Texas

Energy and Environment Reporting for Texas

The BP Blowout, 2 Years Later: Lessons Learned and Hopefully Not Forgotten

Photo by U.S. Coast Guard via Getty Images

Today marks two years since an explosion rocked the Deepwater Horizon oil rig in the Gulf of Mexico.

The blowout at the BP rig was more than just a spill. It was a disaster. Eleven people were killed in the explosion. Over two hundred million gallons of oil leaked into the Gulf of Mexico. It was the biggest accidental oil spill in history.

And now, two years later, what’s been the impact on the Texas?

“Well, I think the impact to the Texas coastline so far as I have read about it has been minimal. The oil went primarily the other way,” says Dr. Paul Bommer, a professor at the University of Texas. He was on a national panel of engineers that looked at the causes of the spill.

“It went to Louisiana,” he says. “Some went as far away as the Florida panhandle. But a lot of it appears to have been dispersed.”

Dr. Tad Patzek is the Chair of UT's Department of Petroleum & Geosystems Engineering .

“I would expect that many of the short term impacts have disappeared because of the warm climate and because of the abundance of microbes that eat lighter components of crude oil,” adds Dr. Tad Patzek, also a professor at UT. He briefed Congress on what caused the spill and served on a government advisory committee on drilling safety.

“But I would expect some of the longer term impacts on the sea life and the microbial populations and what have you have not disappeared,” he says.

Both professors say that since the spill the industry as a whole has made great leaps forward in both preventing and preparing for disasters like the Deepwater Horizon.

“I think the progress has been excellent,” says Patzek. He says new cap and containment systems are ready in case of another blowout. “There’s lots of new, shiny hardware deployed at the gulf of Mexico. And the cost was several billions of dollars.”

BP has also paid out 8 billion dollars to individuals and businesses because of the spill.

“It’s very difficult to convert into cash the value of human life,” Patzek says. “Eleven people died. It’s very difficult to convert into cash the value of your way of life. Or of your culture, right? So from that point of view justice will never be done.”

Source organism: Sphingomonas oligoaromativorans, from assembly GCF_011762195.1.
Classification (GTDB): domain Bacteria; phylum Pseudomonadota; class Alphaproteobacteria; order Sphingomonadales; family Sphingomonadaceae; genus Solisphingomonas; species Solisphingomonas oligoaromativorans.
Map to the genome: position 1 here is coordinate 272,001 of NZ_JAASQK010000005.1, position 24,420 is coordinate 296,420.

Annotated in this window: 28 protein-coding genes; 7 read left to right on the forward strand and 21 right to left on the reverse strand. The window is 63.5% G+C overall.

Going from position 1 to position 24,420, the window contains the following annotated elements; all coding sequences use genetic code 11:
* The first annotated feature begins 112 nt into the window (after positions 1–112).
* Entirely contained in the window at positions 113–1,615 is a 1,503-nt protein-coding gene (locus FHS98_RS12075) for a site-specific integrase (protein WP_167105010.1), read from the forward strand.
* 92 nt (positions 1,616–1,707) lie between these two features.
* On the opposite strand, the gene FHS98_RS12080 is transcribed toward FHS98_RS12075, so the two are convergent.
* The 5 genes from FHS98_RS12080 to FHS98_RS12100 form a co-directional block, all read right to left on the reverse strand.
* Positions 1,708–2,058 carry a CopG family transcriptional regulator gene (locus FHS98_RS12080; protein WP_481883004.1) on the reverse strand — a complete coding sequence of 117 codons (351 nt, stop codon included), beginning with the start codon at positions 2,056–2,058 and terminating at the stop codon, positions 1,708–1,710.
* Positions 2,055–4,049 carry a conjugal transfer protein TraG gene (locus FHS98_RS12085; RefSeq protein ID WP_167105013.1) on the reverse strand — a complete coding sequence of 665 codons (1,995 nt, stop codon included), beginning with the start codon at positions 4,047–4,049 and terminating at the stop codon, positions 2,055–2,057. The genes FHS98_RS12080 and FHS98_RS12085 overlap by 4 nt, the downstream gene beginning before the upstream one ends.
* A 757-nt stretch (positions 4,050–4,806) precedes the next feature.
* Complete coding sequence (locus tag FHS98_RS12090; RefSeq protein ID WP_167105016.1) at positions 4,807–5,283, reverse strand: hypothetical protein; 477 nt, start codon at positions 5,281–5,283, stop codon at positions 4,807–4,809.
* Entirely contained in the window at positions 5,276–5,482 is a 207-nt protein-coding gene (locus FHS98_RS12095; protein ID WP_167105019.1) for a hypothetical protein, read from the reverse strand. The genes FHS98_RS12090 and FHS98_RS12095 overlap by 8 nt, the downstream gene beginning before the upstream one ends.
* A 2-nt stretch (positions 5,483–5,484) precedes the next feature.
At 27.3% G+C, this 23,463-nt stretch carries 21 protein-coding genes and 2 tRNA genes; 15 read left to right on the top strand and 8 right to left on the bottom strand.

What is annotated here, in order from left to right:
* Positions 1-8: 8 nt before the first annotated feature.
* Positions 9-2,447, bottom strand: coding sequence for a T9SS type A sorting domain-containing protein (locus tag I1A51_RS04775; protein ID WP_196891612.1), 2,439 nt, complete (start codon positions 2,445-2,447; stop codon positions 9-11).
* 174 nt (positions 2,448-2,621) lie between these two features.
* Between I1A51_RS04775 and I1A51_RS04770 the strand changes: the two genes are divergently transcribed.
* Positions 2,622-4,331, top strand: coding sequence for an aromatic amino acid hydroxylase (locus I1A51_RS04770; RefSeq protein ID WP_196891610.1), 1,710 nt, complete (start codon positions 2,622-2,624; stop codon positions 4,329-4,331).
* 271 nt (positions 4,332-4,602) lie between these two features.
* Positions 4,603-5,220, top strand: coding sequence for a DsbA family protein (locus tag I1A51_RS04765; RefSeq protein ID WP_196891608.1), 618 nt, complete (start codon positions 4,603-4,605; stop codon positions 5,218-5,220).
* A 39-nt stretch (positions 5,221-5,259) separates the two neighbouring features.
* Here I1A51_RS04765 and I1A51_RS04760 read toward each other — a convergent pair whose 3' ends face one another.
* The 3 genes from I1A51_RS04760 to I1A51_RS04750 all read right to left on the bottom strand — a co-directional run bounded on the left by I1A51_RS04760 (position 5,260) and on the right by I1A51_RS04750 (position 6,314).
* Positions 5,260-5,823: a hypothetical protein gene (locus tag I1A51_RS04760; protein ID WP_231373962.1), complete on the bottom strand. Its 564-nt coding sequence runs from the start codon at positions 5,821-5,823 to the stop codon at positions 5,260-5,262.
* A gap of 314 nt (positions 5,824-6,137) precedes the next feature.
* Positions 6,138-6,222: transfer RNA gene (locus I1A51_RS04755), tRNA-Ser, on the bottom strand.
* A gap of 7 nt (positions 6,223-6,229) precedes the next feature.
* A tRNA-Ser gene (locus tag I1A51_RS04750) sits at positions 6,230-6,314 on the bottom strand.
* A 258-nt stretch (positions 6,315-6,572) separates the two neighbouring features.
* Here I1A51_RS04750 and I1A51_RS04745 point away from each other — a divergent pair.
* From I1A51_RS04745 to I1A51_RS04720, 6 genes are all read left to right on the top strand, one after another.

But after disasters like the BP oil spill or the Exxon Valdez, the question arises: Are incidents like these just a fact of life in an oil-dependent world?

“Well, I’d prefer not to look at it that way,” says Bommer.

“Although history probably proves me wrong.  There have always been disasters. But every time one of these happens, I hope we learn something from it.”

But whatever lessons are learned, Dr. Bommer adds, as long as humans are involved, there are likely to be more disasters like the one at Deepwater Horizon.

Comments

  • Bayou Refugee

    I’m kind of shocked no comments have been posted about these arrogant statements by UT engineering faculty. What a cavalier “accidents will happen” attitude. It’s not a surprise one of the key BP executives who oversaw this clusterf—, Doug Suttles, is an honored UT engineering grad. The BP blowout is a massive indictment of petroleum engineers as not being a true profession but mere corporate tools. BTW, I suspect neither Bommer nor Patzek has had more than a couple of biology courses between them. They don’t have a clue as to the effect of the spill on the biological / chemical systems of the Gulf other than what they read in the papers. On that subject, they are way beyond their depth — pun intended. Stick to teaching your profession how to prevent a blowout 2 miles deep. 

  • DYGGGDON

    ANONYMOUS PLUMBER THAT PUT OUT PLANS THAT ALL CAME FROM A VISION FROM  ALMIGHTYGOD  I believe because all my proposals and concepts were seen all over the place in the world JUST THANK GOD HE IS WITH US

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